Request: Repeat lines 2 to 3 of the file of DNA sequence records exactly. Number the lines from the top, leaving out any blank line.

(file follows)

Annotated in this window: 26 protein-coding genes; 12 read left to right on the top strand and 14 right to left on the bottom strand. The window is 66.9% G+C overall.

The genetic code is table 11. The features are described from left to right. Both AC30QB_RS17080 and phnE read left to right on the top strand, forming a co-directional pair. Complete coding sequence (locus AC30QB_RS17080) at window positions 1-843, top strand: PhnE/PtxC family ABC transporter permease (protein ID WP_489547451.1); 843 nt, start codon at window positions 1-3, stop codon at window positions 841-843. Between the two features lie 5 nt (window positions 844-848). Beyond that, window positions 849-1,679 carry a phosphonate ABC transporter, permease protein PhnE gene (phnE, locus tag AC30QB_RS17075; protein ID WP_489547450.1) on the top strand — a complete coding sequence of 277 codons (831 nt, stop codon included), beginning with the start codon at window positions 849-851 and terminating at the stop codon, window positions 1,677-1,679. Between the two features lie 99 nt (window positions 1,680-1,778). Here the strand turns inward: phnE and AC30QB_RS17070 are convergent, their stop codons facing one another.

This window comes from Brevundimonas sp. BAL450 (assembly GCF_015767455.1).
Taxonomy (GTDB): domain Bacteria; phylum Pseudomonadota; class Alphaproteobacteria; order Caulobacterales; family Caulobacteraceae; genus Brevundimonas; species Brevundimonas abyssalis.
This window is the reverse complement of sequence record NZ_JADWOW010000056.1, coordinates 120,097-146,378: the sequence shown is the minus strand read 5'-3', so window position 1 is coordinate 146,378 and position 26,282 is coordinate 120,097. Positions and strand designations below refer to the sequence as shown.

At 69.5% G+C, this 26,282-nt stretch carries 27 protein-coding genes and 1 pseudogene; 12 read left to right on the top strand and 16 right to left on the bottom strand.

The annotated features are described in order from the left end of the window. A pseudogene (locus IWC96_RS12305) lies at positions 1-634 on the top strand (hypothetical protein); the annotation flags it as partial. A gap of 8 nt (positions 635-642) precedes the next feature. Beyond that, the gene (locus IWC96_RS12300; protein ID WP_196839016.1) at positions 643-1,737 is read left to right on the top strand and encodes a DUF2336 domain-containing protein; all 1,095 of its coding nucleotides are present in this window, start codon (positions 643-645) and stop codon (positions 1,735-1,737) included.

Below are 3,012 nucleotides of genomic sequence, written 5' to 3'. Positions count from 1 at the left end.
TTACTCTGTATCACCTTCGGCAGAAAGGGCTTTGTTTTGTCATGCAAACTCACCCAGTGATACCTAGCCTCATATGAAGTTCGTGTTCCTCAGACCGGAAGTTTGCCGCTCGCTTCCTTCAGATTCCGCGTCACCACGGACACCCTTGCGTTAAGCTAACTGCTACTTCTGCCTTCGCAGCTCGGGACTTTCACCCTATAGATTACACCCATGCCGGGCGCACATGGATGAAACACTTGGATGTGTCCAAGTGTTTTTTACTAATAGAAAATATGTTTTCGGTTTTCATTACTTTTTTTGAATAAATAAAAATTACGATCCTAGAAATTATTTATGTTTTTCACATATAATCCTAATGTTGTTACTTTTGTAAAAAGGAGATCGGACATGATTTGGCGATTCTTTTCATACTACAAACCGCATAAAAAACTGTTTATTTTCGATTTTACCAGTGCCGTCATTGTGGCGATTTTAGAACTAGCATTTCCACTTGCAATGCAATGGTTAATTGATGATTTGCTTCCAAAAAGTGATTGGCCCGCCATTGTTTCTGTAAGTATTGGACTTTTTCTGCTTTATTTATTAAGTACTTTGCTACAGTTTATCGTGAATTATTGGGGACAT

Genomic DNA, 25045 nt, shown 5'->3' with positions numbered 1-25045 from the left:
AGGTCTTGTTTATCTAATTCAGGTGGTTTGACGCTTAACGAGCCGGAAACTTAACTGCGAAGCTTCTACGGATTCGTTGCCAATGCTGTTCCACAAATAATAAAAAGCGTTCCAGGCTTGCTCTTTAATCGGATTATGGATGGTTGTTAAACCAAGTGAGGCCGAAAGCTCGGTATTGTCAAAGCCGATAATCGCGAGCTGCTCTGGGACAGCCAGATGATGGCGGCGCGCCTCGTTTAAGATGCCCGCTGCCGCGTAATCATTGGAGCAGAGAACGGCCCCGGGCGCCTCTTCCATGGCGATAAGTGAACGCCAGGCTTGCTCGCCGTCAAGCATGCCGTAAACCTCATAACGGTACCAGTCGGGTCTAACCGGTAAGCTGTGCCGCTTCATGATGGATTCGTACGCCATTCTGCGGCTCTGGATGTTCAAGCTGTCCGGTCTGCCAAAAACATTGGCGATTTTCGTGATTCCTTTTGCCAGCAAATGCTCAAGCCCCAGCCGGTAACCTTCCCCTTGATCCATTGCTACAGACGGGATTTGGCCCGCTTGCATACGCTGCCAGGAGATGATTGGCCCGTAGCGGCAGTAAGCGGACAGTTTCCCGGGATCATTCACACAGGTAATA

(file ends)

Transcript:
The genetic code is table 11. The features are described from left to right. Both AC30QB_RS17080 and phnE read left to right on the top strand, forming a co-directional pair. Complete coding sequence (locus AC30QB_RS17080) at window positions 1-843, top strand: PhnE/PtxC family ABC transporter permease (protein ID WP_489547451.1); 843 nt, start codon at window positions 1-3, stop codon at window positions 841-843. Between the two features lie 5 nt (window positions 844-848). Beyond that, window positions 849-1,679 carry a phosphonate ABC transporter, permease protein PhnE gene (phnE, locus tag AC30QB_RS17075; protein ID WP_489547450.1) on the top strand — a complete coding sequence of 277 codons (831 nt, stop codon included), beginning with the start codon at window positions 849-851 and terminating at the stop codon, window positions 1,677-1,679. Between the two features lie 99 nt (window positions 1,680-1,778). Here the strand turns inward: phnE and AC30QB_RS17070 are convergent, their stop codons facing one another.

This window comes from Brevundimonas sp. BAL450 (assembly GCF_015767455.1).